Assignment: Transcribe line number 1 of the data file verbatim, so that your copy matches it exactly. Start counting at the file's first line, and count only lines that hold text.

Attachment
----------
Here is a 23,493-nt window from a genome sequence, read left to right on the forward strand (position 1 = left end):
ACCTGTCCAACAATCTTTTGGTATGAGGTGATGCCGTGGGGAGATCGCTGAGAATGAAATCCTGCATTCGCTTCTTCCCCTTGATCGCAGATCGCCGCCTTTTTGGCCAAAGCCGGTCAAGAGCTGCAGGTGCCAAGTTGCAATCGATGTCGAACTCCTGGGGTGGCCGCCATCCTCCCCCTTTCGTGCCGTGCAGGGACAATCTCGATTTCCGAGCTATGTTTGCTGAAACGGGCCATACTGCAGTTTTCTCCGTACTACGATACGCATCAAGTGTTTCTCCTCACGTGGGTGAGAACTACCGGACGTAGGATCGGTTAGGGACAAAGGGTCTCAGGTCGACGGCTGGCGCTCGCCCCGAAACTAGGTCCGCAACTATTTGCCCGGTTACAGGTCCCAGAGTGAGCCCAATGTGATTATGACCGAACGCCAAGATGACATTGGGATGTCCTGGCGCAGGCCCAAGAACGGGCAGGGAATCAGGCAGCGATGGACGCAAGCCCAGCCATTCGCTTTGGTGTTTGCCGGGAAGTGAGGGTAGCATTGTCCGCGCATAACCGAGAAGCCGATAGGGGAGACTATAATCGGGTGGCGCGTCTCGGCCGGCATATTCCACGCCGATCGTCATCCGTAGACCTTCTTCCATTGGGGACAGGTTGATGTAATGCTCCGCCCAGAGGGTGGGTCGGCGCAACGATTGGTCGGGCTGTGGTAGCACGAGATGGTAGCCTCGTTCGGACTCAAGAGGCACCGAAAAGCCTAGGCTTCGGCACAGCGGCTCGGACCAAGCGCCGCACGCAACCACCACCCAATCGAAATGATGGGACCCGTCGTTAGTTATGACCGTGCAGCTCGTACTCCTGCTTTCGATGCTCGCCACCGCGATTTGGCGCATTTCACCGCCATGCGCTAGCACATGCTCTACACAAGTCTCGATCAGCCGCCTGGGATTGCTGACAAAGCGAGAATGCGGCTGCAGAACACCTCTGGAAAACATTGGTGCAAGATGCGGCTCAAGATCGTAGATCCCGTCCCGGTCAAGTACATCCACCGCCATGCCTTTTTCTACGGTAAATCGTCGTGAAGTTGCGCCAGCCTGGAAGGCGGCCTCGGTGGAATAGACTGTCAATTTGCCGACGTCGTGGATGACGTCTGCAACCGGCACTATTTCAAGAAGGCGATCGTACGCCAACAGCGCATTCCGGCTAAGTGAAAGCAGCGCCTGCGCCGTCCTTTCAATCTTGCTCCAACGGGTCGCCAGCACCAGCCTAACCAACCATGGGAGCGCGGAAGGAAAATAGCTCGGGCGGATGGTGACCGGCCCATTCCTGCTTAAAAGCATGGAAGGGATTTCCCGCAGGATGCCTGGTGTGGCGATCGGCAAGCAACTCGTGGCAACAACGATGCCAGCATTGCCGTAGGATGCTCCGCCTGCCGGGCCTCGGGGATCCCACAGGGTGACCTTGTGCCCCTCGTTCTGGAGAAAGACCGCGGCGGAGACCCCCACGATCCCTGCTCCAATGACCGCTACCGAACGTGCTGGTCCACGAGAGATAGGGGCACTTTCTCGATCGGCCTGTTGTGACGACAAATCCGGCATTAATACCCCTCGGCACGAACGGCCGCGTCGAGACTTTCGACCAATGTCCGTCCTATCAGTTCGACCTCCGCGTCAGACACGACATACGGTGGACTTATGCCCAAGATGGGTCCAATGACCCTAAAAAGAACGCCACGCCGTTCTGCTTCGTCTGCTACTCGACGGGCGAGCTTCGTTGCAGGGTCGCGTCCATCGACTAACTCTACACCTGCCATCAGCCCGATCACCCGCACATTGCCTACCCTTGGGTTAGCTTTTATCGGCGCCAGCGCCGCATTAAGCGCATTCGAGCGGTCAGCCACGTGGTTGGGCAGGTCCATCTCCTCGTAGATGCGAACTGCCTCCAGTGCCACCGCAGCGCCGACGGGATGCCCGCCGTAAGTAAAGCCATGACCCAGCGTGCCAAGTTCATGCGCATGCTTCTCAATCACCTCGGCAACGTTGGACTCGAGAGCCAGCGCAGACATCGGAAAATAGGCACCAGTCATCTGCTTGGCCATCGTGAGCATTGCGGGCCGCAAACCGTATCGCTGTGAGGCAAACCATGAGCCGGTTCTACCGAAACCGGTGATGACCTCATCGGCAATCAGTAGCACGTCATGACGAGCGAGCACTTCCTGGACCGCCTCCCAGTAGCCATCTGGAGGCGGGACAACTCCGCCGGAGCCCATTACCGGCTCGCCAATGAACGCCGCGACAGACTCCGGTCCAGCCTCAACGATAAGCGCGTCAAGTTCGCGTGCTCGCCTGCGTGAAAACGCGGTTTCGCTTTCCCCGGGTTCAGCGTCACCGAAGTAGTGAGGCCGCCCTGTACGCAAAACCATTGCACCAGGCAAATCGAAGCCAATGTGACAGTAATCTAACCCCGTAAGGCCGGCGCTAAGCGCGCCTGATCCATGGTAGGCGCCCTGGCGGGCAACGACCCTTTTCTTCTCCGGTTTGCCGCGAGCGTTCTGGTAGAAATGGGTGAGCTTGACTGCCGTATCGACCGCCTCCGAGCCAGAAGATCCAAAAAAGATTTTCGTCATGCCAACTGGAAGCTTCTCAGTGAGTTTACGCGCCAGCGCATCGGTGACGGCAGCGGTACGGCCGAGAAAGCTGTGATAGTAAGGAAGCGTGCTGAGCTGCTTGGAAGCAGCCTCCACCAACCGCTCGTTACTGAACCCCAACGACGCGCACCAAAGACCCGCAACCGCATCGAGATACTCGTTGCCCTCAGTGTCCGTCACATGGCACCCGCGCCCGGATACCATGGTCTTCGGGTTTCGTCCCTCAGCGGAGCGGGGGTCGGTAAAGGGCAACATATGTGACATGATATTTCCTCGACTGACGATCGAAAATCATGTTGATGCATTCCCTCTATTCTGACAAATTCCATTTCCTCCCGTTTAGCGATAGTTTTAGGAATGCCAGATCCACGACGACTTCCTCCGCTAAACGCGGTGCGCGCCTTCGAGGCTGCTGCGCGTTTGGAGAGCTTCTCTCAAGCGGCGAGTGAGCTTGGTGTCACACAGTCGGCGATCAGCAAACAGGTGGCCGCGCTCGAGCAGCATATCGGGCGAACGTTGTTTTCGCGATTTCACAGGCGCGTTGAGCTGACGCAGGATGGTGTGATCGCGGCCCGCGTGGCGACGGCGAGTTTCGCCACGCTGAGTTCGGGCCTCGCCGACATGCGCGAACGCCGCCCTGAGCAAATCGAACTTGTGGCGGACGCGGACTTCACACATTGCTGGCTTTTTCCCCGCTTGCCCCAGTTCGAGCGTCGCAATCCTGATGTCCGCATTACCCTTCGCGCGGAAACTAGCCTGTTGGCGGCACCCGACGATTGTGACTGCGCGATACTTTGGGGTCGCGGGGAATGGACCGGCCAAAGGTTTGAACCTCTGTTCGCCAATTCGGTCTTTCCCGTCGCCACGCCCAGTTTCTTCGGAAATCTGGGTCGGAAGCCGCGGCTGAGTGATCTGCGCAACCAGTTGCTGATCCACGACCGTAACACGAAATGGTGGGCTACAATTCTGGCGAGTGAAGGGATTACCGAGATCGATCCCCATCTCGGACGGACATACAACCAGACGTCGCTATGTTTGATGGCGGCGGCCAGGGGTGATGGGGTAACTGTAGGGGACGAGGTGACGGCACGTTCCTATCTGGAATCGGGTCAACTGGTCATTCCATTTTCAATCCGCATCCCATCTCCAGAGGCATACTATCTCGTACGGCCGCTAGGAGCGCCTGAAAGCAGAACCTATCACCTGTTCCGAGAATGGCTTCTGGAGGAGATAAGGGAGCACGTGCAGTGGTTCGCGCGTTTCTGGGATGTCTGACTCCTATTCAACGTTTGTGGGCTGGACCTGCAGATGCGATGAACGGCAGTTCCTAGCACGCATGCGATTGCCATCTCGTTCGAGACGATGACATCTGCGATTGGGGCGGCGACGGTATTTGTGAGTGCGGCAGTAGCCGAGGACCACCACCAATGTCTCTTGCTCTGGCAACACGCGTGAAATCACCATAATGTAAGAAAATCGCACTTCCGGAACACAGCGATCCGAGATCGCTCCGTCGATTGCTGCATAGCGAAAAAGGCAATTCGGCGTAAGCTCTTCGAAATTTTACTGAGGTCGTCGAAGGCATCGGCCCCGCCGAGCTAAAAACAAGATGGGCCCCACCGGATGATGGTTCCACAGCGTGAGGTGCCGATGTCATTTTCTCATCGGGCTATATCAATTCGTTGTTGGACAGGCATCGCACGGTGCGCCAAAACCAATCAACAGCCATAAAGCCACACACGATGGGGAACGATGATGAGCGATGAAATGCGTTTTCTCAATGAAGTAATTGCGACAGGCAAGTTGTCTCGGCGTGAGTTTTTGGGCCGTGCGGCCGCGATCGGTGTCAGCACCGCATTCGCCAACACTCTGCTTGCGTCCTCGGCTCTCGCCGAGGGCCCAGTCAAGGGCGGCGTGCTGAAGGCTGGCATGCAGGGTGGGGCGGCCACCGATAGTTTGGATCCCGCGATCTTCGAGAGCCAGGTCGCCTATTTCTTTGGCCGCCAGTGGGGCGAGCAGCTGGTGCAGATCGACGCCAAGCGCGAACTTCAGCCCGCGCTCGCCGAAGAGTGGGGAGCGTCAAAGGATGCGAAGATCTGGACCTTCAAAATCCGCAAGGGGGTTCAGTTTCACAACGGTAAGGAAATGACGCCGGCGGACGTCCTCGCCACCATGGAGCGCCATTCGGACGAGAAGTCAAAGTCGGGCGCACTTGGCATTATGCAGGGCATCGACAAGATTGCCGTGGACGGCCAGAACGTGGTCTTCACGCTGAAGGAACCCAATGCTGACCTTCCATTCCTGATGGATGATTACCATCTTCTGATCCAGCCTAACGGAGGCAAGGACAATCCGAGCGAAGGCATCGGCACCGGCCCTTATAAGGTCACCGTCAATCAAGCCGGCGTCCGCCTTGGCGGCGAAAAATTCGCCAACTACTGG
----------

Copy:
Here is a 23,493-nt window from a genome sequence, read left to right on the forward strand (position 1 = left end):